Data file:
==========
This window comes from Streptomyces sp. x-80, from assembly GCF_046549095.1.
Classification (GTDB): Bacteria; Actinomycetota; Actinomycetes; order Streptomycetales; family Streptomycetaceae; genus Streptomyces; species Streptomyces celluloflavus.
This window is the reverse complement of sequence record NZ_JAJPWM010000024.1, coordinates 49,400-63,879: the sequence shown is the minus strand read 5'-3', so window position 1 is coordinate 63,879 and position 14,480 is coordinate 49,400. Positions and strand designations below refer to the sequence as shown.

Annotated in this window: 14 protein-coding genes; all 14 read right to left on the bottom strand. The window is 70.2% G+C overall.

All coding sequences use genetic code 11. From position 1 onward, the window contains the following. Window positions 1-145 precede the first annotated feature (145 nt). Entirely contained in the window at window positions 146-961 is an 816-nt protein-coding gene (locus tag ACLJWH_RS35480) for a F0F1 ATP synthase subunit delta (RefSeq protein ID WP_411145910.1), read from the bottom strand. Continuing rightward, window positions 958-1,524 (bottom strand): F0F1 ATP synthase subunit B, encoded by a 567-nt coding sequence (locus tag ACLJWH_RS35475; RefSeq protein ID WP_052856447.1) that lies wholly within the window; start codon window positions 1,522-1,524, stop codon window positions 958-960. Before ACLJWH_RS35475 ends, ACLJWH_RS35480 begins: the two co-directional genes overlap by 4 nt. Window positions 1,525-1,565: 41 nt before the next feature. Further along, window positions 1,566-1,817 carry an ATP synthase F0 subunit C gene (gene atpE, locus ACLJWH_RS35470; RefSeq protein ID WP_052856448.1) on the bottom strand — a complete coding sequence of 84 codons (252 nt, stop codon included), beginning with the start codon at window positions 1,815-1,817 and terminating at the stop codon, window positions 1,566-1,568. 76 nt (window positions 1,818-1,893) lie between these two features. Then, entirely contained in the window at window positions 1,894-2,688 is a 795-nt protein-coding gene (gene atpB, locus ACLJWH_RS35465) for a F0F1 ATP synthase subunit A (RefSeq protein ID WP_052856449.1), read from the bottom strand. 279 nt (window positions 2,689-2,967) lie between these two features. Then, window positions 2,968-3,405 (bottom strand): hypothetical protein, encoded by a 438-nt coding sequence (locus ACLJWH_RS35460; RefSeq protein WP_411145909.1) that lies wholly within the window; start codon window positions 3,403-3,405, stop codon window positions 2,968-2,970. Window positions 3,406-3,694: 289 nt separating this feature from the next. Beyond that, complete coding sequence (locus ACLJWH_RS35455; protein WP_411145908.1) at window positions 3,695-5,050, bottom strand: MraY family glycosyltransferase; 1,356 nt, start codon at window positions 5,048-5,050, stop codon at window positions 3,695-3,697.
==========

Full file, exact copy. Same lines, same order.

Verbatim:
This window comes from Streptomyces sp. x-80, from assembly GCF_046549095.1.
Classification (GTDB): Bacteria; Actinomycetota; Actinomycetes; order Streptomycetales; family Streptomycetaceae; genus Streptomyces; species Streptomyces celluloflavus.
This window is the reverse complement of sequence record NZ_JAJPWM010000024.1, coordinates 49,400-63,879: the sequence shown is the minus strand read 5'-3', so window position 1 is coordinate 63,879 and position 14,480 is coordinate 49,400. Positions and strand designations below refer to the sequence as shown.

Annotated in this window: 14 protein-coding genes; all 14 read right to left on the bottom strand. The window is 70.2% G+C overall.

All coding sequences use genetic code 11. From position 1 onward, the window contains the following. Window positions 1-145 precede the first annotated feature (145 nt). Entirely contained in the window at window positions 146-961 is an 816-nt protein-coding gene (locus tag ACLJWH_RS35480) for a F0F1 ATP synthase subunit delta (RefSeq protein ID WP_411145910.1), read from the bottom strand. Continuing rightward, window positions 958-1,524 (bottom strand): F0F1 ATP synthase subunit B, encoded by a 567-nt coding sequence (locus tag ACLJWH_RS35475; RefSeq protein ID WP_052856447.1) that lies wholly within the window; start codon window positions 1,522-1,524, stop codon window positions 958-960. Before ACLJWH_RS35475 ends, ACLJWH_RS35480 begins: the two co-directional genes overlap by 4 nt. Window positions 1,525-1,565: 41 nt before the next feature. Further along, window positions 1,566-1,817 carry an ATP synthase F0 subunit C gene (gene atpE, locus ACLJWH_RS35470; RefSeq protein ID WP_052856448.1) on the bottom strand — a complete coding sequence of 84 codons (252 nt, stop codon included), beginning with the start codon at window positions 1,815-1,817 and terminating at the stop codon, window positions 1,566-1,568. 76 nt (window positions 1,818-1,893) lie between these two features. Then, entirely contained in the window at window positions 1,894-2,688 is a 795-nt protein-coding gene (gene atpB, locus ACLJWH_RS35465) for a F0F1 ATP synthase subunit A (RefSeq protein ID WP_052856449.1), read from the bottom strand. 279 nt (window positions 2,689-2,967) lie between these two features. Then, window positions 2,968-3,405 (bottom strand): hypothetical protein, encoded by a 438-nt coding sequence (locus ACLJWH_RS35460; RefSeq protein WP_411145909.1) that lies wholly within the window; start codon window positions 3,403-3,405, stop codon window positions 2,968-2,970. Window positions 3,406-3,694: 289 nt separating this feature from the next. Beyond that, complete coding sequence (locus ACLJWH_RS35455; protein WP_411145908.1) at window positions 3,695-5,050, bottom strand: MraY family glycosyltransferase; 1,356 nt, start codon at window positions 5,048-5,050, stop codon at window positions 3,695-3,697.